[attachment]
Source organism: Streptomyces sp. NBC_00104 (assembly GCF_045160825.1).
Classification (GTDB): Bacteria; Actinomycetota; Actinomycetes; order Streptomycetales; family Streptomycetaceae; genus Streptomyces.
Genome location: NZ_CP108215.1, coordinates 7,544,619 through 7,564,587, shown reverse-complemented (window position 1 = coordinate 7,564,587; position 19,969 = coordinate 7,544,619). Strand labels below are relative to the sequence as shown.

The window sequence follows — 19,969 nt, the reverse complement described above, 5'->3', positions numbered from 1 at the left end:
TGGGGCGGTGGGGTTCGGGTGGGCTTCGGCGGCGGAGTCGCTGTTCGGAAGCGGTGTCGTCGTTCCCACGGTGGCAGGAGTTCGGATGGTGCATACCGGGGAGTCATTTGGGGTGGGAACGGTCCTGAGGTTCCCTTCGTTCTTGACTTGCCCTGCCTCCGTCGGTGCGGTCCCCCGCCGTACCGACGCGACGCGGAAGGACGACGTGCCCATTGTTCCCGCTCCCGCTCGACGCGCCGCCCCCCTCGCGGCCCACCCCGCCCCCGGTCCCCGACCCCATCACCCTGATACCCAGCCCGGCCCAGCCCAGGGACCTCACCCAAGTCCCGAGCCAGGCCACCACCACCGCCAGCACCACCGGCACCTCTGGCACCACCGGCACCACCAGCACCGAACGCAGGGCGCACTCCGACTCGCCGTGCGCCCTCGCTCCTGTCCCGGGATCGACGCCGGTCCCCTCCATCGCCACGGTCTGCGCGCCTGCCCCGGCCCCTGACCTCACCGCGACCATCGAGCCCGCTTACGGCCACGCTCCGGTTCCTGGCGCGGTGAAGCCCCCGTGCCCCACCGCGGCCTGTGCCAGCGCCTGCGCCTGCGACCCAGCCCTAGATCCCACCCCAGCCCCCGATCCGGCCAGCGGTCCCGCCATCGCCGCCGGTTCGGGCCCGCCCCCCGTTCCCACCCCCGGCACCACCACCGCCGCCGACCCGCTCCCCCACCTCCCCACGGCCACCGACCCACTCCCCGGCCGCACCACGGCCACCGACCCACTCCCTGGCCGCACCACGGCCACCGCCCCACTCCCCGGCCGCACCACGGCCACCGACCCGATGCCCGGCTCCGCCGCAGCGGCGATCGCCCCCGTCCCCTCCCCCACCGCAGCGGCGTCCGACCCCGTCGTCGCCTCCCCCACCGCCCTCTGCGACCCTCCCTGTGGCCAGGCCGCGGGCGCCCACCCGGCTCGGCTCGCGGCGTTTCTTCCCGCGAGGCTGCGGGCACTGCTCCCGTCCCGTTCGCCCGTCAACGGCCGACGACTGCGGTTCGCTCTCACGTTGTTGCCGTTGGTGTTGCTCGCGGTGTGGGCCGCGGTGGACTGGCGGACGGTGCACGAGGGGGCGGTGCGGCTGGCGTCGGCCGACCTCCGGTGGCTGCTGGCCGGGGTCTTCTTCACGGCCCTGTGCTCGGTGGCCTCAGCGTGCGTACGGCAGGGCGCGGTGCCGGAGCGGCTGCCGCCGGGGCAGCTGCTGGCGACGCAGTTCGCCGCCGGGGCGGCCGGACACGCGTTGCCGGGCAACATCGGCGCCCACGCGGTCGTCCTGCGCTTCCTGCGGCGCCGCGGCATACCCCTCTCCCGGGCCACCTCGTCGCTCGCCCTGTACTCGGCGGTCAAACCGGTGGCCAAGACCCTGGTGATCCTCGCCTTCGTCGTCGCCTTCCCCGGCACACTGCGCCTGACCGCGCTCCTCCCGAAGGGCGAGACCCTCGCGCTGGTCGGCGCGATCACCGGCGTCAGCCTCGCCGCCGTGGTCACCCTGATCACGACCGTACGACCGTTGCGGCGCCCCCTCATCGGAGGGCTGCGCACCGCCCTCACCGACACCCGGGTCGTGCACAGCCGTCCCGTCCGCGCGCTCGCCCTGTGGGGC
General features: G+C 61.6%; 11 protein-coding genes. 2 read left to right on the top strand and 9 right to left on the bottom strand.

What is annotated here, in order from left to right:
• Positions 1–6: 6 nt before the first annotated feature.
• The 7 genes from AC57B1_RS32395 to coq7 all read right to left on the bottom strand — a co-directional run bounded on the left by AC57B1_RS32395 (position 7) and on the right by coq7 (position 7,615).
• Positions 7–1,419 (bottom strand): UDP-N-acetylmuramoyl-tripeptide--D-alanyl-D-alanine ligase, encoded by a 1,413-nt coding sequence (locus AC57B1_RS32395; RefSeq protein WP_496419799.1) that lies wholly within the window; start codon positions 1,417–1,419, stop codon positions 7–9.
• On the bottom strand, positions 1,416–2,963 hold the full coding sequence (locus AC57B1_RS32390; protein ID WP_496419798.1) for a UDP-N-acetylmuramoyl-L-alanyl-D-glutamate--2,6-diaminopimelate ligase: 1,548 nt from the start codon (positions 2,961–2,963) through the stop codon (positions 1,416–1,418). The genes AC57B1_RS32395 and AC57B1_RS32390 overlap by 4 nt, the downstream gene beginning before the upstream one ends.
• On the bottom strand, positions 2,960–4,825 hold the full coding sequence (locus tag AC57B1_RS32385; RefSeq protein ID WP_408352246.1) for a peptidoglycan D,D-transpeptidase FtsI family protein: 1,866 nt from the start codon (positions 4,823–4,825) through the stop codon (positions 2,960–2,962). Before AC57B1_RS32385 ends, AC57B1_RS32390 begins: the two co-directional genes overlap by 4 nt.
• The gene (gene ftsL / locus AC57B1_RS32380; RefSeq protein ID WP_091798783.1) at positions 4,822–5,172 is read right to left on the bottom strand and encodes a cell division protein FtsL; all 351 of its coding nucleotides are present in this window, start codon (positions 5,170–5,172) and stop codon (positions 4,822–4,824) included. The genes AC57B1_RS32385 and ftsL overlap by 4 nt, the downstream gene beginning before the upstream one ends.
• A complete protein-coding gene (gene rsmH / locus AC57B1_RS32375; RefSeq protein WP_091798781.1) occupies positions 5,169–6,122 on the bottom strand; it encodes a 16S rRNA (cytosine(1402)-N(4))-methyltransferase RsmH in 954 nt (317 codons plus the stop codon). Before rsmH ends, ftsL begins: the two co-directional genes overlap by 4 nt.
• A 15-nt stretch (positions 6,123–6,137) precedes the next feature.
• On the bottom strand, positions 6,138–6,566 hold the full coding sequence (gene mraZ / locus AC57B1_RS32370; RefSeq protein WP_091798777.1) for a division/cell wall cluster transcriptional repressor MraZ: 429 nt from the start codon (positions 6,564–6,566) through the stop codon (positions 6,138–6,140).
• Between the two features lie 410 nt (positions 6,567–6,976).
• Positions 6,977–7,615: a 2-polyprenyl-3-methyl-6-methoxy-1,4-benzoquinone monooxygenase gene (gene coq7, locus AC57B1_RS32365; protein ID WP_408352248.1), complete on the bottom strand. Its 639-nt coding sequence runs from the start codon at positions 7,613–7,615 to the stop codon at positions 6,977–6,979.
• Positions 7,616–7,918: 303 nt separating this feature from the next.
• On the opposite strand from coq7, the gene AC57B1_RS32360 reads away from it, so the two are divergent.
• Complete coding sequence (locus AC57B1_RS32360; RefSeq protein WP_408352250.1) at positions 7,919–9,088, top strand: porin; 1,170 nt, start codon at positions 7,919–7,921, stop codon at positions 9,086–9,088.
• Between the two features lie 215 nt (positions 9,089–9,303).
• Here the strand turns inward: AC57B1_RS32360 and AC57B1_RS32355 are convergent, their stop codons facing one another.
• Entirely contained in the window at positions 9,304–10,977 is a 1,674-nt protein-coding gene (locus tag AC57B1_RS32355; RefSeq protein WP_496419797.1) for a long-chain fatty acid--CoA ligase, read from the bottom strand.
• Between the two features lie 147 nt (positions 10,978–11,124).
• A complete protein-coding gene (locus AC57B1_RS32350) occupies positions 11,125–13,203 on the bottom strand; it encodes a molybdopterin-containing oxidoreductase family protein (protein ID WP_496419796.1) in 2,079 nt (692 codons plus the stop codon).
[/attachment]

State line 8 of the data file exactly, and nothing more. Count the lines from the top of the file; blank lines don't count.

• Positions 1–6: 6 nt before the first annotated feature.